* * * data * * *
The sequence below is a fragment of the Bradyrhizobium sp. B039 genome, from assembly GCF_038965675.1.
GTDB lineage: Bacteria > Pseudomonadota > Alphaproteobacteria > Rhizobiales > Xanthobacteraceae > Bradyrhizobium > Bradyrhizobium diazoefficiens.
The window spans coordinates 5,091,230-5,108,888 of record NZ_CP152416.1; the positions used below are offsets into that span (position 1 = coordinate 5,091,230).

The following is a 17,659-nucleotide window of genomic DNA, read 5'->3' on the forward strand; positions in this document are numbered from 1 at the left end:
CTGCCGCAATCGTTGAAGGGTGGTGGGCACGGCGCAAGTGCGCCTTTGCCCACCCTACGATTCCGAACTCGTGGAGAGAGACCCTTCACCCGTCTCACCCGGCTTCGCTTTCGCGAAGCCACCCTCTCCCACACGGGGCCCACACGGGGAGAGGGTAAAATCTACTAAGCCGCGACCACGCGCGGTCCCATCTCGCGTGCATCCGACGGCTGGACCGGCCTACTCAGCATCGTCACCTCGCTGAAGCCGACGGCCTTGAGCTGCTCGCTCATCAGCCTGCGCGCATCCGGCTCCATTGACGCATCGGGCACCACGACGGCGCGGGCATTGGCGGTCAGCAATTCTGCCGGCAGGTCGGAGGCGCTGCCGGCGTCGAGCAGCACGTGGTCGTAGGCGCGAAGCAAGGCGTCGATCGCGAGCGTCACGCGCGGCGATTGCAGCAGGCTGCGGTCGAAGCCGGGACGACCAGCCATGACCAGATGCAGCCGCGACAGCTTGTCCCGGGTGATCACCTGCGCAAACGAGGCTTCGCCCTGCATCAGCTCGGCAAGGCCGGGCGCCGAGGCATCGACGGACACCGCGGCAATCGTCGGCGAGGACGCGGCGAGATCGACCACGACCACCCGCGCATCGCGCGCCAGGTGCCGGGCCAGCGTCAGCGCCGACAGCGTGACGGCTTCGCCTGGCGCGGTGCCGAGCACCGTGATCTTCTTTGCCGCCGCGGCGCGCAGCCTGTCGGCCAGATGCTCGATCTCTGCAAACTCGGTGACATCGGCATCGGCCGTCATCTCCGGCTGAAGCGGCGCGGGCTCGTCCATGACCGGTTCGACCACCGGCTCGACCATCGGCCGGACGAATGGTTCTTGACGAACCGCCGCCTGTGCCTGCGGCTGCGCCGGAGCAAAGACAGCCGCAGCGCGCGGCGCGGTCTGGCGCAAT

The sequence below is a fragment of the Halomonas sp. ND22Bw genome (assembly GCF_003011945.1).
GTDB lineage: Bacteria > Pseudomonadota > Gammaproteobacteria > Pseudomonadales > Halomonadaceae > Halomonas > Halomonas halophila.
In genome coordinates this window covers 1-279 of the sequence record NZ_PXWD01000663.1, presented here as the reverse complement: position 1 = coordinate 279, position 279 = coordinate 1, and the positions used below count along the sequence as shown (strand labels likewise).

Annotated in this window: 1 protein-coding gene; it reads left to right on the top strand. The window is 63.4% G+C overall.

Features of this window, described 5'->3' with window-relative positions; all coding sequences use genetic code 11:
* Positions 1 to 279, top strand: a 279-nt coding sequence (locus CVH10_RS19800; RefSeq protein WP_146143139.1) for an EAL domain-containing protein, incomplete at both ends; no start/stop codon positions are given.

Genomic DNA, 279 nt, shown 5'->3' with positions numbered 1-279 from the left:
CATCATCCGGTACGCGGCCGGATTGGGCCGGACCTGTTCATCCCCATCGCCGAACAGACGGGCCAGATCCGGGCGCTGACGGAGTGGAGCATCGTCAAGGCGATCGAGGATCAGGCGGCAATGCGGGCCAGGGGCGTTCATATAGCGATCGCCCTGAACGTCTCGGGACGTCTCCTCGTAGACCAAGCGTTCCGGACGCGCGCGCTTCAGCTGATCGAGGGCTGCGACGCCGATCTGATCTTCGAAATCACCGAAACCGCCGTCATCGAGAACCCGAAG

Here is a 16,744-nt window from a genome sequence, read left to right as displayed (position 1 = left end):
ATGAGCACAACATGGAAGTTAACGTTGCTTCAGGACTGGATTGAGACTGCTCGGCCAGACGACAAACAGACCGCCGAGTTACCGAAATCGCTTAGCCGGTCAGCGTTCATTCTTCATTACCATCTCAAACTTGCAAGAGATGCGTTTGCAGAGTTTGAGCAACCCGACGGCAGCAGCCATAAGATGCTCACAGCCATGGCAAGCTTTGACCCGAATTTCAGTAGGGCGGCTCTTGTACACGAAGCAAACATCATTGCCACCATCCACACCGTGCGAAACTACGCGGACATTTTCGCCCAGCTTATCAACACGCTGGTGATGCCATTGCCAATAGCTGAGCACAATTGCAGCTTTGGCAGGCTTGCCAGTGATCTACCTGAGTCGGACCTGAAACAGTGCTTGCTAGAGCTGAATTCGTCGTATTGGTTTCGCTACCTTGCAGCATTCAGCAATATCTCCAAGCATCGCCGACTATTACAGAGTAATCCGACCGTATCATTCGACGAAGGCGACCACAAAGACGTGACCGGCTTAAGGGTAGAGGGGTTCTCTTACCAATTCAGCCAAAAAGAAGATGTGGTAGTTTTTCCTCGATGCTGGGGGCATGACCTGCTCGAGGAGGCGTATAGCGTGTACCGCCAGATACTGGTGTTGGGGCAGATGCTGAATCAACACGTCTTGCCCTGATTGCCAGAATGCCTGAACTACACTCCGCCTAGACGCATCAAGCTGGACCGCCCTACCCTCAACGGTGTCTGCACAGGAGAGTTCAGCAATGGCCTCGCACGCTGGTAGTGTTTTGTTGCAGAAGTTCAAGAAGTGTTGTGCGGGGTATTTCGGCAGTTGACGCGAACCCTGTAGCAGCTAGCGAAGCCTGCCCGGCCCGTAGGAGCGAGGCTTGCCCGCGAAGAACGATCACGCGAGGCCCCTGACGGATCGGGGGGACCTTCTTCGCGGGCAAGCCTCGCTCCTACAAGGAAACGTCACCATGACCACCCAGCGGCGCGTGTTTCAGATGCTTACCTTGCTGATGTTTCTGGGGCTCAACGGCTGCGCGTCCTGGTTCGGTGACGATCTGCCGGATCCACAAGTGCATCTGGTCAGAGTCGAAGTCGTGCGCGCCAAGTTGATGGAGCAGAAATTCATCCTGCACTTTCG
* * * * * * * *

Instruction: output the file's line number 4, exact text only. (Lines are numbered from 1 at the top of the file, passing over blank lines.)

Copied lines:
The following is a 17,659-nucleotide window of genomic DNA, read 5'->3' on the forward strand; positions in this document are numbered from 1 at the left end: